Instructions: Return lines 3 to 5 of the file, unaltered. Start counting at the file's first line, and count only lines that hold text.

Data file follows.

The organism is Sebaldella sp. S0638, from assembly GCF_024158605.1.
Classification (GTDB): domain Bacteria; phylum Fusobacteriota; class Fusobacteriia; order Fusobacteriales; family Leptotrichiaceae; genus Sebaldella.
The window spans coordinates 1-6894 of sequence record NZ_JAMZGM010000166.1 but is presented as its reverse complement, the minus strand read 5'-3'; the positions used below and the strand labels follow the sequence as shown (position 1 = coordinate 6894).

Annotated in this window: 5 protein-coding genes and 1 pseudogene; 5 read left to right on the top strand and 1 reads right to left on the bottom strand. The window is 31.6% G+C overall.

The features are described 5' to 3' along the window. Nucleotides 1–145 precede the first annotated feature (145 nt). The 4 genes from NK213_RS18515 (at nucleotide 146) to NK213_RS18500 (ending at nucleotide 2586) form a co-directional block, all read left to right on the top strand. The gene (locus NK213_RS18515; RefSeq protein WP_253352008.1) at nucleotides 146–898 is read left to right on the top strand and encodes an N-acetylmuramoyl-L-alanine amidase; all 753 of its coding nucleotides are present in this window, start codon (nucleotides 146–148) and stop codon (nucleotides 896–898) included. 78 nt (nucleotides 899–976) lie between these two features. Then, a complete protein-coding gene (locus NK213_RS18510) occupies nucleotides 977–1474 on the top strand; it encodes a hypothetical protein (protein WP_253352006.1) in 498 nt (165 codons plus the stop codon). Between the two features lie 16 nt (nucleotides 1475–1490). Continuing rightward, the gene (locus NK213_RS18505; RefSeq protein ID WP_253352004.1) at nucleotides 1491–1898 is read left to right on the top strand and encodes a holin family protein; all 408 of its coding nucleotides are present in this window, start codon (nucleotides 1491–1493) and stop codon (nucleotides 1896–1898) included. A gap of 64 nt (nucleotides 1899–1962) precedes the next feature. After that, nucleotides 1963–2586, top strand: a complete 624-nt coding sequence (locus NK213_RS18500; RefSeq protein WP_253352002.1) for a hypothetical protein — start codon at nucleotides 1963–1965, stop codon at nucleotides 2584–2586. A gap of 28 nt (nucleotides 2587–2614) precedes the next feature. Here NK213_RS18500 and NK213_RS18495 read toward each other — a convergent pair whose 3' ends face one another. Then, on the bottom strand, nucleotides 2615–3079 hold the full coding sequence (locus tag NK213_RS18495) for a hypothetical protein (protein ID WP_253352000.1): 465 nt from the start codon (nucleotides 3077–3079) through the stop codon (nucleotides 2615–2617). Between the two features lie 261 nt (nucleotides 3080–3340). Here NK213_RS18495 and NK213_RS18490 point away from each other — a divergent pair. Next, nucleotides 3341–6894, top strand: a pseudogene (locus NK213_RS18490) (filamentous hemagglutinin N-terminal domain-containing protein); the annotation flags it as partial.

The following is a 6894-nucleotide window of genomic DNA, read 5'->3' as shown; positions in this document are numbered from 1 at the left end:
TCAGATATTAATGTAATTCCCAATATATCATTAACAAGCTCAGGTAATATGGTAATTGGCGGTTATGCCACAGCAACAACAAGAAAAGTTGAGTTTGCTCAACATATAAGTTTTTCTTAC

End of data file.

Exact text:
The window spans coordinates 1-6894 of sequence record NZ_JAMZGM010000166.1 but is presented as its reverse complement, the minus strand read 5'-3'; the positions used below and the strand labels follow the sequence as shown (position 1 = coordinate 6894).

Annotated in this window: 5 protein-coding genes and 1 pseudogene; 5 read left to right on the top strand and 1 reads right to left on the bottom strand. The window is 31.6% G+C overall.

The features are described 5' to 3' along the window. Nucleotides 1–145 precede the first annotated feature (145 nt). The 4 genes from NK213_RS18515 (at nucleotide 146) to NK213_RS18500 (ending at nucleotide 2586) form a co-directional block, all read left to right on the top strand. The gene (locus NK213_RS18515; RefSeq protein WP_253352008.1) at nucleotides 146–898 is read left to right on the top strand and encodes an N-acetylmuramoyl-L-alanine amidase; all 753 of its coding nucleotides are present in this window, start codon (nucleotides 146–148) and stop codon (nucleotides 896–898) included. 78 nt (nucleotides 899–976) lie between these two features. Then, a complete protein-coding gene (locus NK213_RS18510) occupies nucleotides 977–1474 on the top strand; it encodes a hypothetical protein (protein WP_253352006.1) in 498 nt (165 codons plus the stop codon). Between the two features lie 16 nt (nucleotides 1475–1490). Continuing rightward, the gene (locus NK213_RS18505; RefSeq protein ID WP_253352004.1) at nucleotides 1491–1898 is read left to right on the top strand and encodes a holin family protein; all 408 of its coding nucleotides are present in this window, start codon (nucleotides 1491–1493) and stop codon (nucleotides 1896–1898) included. A gap of 64 nt (nucleotides 1899–1962) precedes the next feature. After that, nucleotides 1963–2586, top strand: a complete 624-nt coding sequence (locus NK213_RS18500; RefSeq protein WP_253352002.1) for a hypothetical protein — start codon at nucleotides 1963–1965, stop codon at nucleotides 2584–2586. A gap of 28 nt (nucleotides 2587–2614) precedes the next feature. Here NK213_RS18500 and NK213_RS18495 read toward each other — a convergent pair whose 3' ends face one another. Then, on the bottom strand, nucleotides 2615–3079 hold the full coding sequence (locus tag NK213_RS18495) for a hypothetical protein (protein ID WP_253352000.1): 465 nt from the start codon (nucleotides 3077–3079) through the stop codon (nucleotides 2615–2617). Between the two features lie 261 nt (nucleotides 3080–3340). Here NK213_RS18495 and NK213_RS18490 point away from each other — a divergent pair. Next, nucleotides 3341–6894, top strand: a pseudogene (locus NK213_RS18490) (filamentous hemagglutinin N-terminal domain-containing protein); the annotation flags it as partial.